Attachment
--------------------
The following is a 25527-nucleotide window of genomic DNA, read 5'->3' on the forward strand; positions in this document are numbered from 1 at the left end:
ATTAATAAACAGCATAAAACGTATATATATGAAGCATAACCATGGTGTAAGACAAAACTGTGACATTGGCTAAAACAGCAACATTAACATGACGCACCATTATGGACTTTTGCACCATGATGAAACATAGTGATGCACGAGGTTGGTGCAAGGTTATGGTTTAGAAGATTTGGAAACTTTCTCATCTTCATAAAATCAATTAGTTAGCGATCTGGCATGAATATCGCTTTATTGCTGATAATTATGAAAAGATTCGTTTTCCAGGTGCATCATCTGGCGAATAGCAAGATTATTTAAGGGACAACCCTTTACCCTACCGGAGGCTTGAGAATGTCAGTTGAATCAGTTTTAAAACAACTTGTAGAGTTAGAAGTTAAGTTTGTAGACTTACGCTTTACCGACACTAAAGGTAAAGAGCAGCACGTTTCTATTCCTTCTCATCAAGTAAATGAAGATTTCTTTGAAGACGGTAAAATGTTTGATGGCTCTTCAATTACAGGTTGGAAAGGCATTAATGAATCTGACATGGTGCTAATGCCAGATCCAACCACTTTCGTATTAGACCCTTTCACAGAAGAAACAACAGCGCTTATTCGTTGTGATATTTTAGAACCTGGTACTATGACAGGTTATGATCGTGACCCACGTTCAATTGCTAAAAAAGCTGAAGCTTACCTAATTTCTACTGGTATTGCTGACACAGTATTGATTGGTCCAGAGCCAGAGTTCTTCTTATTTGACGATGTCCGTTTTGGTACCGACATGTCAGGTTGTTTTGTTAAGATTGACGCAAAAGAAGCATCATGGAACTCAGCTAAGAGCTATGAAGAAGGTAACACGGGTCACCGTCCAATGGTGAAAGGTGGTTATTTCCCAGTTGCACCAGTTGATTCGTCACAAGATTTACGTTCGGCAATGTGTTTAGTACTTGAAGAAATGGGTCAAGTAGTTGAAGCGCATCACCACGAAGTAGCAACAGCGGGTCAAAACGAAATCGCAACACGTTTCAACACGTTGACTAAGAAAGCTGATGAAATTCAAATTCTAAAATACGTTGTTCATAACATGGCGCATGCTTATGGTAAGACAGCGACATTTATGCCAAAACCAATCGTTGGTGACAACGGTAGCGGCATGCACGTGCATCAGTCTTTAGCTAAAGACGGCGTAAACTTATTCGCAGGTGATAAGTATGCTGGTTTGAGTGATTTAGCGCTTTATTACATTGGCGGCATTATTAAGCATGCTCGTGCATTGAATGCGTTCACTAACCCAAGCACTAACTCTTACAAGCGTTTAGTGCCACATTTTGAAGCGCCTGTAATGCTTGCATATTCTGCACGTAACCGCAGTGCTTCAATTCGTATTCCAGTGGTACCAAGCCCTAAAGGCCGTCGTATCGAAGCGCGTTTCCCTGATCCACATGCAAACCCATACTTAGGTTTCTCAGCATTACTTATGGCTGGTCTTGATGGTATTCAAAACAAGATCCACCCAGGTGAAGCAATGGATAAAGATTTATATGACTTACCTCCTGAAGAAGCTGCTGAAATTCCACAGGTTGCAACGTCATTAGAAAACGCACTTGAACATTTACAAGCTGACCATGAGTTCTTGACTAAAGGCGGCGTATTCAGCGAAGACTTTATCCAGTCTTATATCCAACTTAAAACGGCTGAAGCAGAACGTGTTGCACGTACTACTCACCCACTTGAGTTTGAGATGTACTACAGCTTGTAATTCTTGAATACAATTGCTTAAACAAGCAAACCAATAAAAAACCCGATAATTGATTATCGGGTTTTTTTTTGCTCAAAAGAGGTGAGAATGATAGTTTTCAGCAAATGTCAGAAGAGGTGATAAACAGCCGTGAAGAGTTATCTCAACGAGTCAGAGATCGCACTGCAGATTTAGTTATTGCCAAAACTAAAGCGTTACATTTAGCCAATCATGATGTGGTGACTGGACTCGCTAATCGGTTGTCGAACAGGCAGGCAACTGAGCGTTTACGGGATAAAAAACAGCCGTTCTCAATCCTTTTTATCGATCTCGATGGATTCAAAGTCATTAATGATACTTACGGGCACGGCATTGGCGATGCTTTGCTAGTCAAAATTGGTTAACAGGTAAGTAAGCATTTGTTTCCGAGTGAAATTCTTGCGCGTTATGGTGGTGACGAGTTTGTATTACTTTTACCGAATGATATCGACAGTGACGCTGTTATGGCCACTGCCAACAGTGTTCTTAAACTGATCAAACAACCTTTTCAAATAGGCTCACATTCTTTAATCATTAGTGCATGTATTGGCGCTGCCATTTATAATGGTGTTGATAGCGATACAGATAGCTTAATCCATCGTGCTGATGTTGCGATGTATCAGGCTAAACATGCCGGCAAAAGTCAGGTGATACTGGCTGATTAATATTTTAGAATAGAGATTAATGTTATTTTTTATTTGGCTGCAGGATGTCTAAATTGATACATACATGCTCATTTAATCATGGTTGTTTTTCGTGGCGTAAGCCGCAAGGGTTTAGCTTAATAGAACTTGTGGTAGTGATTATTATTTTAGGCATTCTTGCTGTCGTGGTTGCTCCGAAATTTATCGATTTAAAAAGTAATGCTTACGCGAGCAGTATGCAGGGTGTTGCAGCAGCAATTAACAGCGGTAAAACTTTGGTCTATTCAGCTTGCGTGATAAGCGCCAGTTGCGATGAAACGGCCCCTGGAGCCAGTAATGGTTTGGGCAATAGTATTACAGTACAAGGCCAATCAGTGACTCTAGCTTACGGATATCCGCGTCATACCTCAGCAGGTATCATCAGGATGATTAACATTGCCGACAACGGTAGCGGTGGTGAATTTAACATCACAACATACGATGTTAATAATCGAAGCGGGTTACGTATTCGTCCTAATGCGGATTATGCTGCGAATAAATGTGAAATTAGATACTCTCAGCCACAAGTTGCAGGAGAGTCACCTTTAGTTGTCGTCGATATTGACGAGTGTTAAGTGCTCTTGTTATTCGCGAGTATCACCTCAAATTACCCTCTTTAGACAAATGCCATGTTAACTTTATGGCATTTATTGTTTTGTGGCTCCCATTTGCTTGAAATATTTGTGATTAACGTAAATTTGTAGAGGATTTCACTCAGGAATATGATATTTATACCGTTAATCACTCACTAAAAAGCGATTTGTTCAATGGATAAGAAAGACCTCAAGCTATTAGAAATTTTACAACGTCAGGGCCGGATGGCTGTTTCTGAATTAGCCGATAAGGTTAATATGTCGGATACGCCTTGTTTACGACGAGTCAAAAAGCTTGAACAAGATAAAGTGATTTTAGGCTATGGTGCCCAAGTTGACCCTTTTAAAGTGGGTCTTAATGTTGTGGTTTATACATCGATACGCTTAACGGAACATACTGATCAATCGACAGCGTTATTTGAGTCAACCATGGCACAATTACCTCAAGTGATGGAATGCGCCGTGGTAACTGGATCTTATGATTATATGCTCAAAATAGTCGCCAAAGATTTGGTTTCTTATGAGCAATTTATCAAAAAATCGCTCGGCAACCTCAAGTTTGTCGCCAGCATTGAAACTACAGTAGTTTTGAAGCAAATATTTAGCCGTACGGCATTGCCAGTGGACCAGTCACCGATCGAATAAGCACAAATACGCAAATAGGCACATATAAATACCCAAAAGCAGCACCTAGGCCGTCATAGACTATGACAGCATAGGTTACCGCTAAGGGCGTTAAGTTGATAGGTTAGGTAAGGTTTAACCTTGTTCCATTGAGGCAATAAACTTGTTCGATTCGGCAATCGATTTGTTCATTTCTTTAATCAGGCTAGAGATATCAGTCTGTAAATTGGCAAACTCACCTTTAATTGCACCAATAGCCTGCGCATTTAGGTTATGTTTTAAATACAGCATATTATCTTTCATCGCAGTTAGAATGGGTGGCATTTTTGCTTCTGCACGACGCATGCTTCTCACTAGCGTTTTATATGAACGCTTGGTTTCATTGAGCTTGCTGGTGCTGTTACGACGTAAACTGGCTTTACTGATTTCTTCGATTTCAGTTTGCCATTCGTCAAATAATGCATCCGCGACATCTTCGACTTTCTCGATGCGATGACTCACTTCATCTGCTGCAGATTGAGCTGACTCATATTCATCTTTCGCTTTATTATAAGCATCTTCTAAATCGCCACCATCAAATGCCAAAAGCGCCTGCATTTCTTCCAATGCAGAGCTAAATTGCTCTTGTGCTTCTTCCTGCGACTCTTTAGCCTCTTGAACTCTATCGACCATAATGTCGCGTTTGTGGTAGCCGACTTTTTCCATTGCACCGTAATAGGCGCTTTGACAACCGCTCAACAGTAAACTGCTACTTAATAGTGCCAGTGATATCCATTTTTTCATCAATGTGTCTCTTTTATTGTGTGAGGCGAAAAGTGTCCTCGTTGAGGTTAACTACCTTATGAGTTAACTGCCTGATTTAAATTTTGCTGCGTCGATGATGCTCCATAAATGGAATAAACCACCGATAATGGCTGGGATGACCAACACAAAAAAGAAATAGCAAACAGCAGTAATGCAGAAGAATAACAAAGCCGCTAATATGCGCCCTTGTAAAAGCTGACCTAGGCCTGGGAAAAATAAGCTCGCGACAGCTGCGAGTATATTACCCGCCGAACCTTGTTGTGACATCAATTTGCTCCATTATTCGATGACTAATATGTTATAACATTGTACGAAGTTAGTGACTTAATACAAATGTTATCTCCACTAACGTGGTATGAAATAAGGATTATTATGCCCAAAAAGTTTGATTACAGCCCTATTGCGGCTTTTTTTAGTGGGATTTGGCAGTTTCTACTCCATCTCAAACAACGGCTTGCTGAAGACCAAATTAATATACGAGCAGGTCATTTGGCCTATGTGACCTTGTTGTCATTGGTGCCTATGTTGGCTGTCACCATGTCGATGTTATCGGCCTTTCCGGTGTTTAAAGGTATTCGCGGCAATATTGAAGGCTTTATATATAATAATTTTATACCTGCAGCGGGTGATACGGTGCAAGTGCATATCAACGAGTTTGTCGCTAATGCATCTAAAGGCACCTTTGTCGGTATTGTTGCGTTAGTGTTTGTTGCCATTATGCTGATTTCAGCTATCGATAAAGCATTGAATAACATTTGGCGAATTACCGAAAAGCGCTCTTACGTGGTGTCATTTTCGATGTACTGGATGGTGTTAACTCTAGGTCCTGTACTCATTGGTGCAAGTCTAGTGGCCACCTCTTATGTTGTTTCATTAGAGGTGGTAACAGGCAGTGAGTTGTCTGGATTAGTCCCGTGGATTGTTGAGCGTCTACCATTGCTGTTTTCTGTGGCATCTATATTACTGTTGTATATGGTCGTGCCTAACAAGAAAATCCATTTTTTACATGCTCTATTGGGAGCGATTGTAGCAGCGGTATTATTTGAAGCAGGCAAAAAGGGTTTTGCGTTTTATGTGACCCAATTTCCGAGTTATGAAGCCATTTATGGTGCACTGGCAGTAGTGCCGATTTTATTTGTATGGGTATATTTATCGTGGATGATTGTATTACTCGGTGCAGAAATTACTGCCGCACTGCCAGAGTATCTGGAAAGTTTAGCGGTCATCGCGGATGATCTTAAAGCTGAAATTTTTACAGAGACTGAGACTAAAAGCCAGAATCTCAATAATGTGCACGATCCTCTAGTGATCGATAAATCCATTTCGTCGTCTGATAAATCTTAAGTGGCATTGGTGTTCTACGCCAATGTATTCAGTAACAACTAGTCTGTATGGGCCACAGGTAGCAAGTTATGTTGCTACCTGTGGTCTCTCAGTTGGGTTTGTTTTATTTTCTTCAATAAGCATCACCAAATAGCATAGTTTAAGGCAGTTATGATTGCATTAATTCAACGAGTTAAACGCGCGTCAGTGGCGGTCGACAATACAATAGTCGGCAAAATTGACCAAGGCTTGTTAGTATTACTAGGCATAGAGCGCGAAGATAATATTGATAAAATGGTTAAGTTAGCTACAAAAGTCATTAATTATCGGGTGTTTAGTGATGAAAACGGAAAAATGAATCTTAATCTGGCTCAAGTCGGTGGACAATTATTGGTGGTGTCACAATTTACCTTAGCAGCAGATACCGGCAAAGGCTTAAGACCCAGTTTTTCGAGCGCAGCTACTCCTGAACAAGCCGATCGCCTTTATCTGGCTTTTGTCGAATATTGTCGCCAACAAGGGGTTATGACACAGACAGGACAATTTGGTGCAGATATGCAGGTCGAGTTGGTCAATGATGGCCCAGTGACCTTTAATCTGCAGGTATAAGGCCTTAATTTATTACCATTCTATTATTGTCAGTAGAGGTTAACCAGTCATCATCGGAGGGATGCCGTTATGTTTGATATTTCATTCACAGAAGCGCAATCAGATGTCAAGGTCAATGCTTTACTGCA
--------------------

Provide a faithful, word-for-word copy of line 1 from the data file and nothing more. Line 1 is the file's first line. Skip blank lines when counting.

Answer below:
The following is a 25527-nucleotide window of genomic DNA, read 5'->3' on the forward strand; positions in this document are numbered from 1 at the left end: